On the issue of consensus, the Control Arms coalition also wants the conference to follow usual U.N. practice, requiring “wide agreement” on a final text but not giving countries veto power.

‘Goal is clear: A robust and legally-binding arms trade treaty’

The month-long negotiating conference got off to a slow start this week after demands by Arab states that the Palestinian Authority be allowed to participate as a voting delegate, citing the precedent set by UNESCO in admitting “Palestine” as a full member nine months ago. After reported boycott threats by the U.S. and Israel, the P.A. was seated as an observer, without voting rights.

In his opening remarks, U.N. Secretary-General Ban Ki-moon said poorly-regulated international arms transfers fuel civil conflicts, destabilized regions, and empowered terrorists and criminal networks.

“Our common goal is clear: a robust and legally-binding arms trade treaty that will have a real impact on the lives of those millions of people suffering from the consequences of armed conflict, repression and armed violence,” he said.

One of the key issues under discussion is criteria that should be met when countries decide on selling arms. Any deal that would contribute to war crimes, human rights violations or terrorism should not be authorized, although who would make such determinations remains fuzzy.

If left up to countries themselves, argue proponents of a strong treaty, this would allow Russia, for example, to continue selling arms to Syria since Moscow views the regime’s actions against the anti-Assad opposition as lawful.

Arms Control Association executive director Daryl Kimball argued in a recent paper that the treaty must require countries to withhold problematic arms transfers, not merely require them to take any potential risks into account.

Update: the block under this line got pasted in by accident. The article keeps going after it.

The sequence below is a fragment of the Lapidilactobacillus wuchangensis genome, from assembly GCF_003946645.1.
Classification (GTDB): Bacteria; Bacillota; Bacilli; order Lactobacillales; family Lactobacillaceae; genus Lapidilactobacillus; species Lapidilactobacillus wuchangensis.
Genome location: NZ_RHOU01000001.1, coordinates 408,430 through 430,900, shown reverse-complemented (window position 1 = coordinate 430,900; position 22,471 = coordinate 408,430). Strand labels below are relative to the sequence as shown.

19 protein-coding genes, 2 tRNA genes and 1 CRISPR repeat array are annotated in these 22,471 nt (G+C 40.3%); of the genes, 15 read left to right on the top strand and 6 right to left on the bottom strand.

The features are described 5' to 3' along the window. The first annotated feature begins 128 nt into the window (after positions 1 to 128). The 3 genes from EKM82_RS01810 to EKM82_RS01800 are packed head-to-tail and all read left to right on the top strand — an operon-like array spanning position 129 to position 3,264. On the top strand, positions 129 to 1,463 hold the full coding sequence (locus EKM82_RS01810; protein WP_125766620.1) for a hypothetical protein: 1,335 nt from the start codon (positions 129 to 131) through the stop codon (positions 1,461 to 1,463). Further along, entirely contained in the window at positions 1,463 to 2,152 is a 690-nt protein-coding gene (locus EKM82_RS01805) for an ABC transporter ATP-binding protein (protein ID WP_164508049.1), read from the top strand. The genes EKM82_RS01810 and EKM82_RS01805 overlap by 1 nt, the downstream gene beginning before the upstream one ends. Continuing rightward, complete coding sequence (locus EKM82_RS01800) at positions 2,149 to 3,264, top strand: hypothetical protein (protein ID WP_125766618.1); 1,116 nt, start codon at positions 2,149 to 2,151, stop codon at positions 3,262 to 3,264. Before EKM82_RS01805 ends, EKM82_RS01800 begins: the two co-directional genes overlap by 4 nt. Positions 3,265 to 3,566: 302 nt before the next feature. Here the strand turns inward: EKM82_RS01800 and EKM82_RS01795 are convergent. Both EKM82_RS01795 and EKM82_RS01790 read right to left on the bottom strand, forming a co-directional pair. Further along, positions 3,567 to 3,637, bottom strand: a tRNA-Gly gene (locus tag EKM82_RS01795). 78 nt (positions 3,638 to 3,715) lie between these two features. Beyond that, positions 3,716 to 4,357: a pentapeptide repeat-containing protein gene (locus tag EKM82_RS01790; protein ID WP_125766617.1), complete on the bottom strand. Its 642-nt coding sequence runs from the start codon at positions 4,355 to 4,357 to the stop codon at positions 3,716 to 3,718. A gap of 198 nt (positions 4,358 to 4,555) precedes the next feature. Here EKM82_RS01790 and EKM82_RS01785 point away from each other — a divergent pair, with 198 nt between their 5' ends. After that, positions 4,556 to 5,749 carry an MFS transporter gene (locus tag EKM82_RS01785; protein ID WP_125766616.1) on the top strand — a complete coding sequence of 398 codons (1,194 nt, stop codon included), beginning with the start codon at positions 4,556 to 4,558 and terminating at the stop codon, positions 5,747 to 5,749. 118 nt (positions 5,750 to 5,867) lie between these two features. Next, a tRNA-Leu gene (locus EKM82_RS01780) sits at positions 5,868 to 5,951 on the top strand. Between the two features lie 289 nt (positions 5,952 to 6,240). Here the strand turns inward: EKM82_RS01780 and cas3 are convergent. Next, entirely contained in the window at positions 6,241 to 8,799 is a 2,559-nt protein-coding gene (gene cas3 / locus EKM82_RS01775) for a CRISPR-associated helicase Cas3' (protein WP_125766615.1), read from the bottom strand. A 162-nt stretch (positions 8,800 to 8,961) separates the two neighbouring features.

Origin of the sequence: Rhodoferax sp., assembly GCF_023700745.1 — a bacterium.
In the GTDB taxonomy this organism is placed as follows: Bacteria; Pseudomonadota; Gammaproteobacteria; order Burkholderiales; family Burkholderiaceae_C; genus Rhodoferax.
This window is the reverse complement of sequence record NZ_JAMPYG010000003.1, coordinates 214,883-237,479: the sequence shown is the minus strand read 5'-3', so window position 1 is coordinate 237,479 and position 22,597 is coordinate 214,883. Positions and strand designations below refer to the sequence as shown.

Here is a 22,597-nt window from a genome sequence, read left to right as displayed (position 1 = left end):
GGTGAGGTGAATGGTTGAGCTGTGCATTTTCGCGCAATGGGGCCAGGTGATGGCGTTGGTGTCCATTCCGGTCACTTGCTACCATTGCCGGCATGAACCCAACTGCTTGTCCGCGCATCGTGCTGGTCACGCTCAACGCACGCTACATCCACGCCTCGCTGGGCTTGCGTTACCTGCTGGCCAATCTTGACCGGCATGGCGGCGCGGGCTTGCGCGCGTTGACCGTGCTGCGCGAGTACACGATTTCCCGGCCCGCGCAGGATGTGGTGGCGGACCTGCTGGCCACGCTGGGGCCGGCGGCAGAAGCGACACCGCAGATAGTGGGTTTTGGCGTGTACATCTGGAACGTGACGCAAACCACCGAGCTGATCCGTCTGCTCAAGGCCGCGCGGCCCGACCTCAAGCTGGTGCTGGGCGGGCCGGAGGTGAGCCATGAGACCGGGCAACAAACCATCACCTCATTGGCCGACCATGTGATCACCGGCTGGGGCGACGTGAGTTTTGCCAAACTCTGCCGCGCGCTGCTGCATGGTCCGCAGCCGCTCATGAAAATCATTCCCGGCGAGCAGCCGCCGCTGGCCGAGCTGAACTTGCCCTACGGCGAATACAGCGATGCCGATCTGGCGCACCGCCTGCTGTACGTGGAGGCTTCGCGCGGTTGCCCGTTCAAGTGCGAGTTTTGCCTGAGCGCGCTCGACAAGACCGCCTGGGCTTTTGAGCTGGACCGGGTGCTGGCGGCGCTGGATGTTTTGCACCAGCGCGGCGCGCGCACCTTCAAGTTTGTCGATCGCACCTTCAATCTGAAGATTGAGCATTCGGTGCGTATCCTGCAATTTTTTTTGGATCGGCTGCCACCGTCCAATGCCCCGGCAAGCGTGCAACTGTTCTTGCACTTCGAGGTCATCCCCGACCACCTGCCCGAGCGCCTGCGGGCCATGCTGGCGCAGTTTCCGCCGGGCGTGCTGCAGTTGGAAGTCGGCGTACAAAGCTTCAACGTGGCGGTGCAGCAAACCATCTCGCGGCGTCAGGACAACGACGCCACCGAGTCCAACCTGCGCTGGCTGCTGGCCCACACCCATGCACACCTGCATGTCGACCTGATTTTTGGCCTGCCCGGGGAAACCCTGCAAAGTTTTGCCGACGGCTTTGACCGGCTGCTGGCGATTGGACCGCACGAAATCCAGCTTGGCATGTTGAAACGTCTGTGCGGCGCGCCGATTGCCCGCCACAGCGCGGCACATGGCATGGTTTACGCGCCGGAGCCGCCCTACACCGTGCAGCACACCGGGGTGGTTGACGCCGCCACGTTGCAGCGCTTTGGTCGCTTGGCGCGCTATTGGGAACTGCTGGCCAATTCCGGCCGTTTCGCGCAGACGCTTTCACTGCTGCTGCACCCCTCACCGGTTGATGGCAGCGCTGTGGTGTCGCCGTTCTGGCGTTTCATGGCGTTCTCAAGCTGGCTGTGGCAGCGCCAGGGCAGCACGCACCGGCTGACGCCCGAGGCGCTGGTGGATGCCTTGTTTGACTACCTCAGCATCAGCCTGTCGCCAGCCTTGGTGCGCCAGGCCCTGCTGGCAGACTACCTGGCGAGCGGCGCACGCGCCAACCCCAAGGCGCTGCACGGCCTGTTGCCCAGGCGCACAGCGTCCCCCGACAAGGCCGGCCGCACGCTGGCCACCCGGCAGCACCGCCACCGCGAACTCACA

On the other hand, global regulation of sales could impact the right of the U.S. to sell arms to allies that have powerful enemies in the international community, such as Israel and Taiwan.

“Washington is the only capital that now sells weapons to Taipei, aiding its defense against Beijing’s unprecedented arms buildup,” Heritage Foundation senior fellow Peter Brookes wrote in an op-ed Tuesday. “China would love to cut off those sales.”

Also unclear is how arms sales benefiting terrorists would be restricted, given the U.N.’s failure over many years to define terrorism – largely because Arab and Muslim states insist on exclusions for those fighting “foreign occupation.”

Less controversial proposed criteria for arms sales include not fostering corruption or harming the economy of the country buying the weapons.

ATT proponents and the U.N. say the initiative will not affect domestic gun ownership, but Second Amendment advocacy groups are adamantly opposed to the treaty, which Gun Owners of America calls “a backdoor attempt by the Obama administration to impose radical gun control on America citizens.”

Addressing the Conservative Political Action Conference last February, National Rifle Association vice-president Wayne LaPierre accused Obama of working behind the scenes with the U.N. on a “treaty that could effectively ban or severely restrict civilian ownership of firearms worldwide.”

“I've been around long enough to know that the U.N. has little regard for our Constitution and none at all for the Second Amendment,” LaPierre said. “But I never thought I’d see the day when an American White House would tolerate a proposal that would literally gut one of our most fundamental freedoms in this country.”

Last March Sen. Jerry Moran (R-Kan.) introduced legislation prohibiting any funds for negotiating an ATT that would restrict U.S. citizens’ Second Amendment rights. The bill has 19 co-sponsors, all Republicans.